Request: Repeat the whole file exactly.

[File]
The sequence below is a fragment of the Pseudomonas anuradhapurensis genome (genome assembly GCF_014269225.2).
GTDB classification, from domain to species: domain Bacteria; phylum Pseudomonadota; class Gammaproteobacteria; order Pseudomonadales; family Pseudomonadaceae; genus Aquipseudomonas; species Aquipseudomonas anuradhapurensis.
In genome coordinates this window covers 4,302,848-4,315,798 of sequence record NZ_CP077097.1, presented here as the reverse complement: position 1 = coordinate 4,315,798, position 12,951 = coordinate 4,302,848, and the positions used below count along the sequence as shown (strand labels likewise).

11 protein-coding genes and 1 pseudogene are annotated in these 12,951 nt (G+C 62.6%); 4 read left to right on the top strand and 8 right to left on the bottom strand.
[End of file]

The sequence below is a fragment of the Pseudomonas anuradhapurensis genome (genome assembly GCF_014269225.2).
GTDB classification, from domain to species: domain Bacteria; phylum Pseudomonadota; class Gammaproteobacteria; order Pseudomonadales; family Pseudomonadaceae; genus Aquipseudomonas; species Aquipseudomonas anuradhapurensis.
In genome coordinates this window covers 4,302,848-4,315,798 of sequence record NZ_CP077097.1, presented here as the reverse complement: position 1 = coordinate 4,315,798, position 12,951 = coordinate 4,302,848, and the positions used below count along the sequence as shown (strand labels likewise).

11 protein-coding genes and 1 pseudogene are annotated in these 12,951 nt (G+C 62.6%); 4 read left to right on the top strand and 8 right to left on the bottom strand.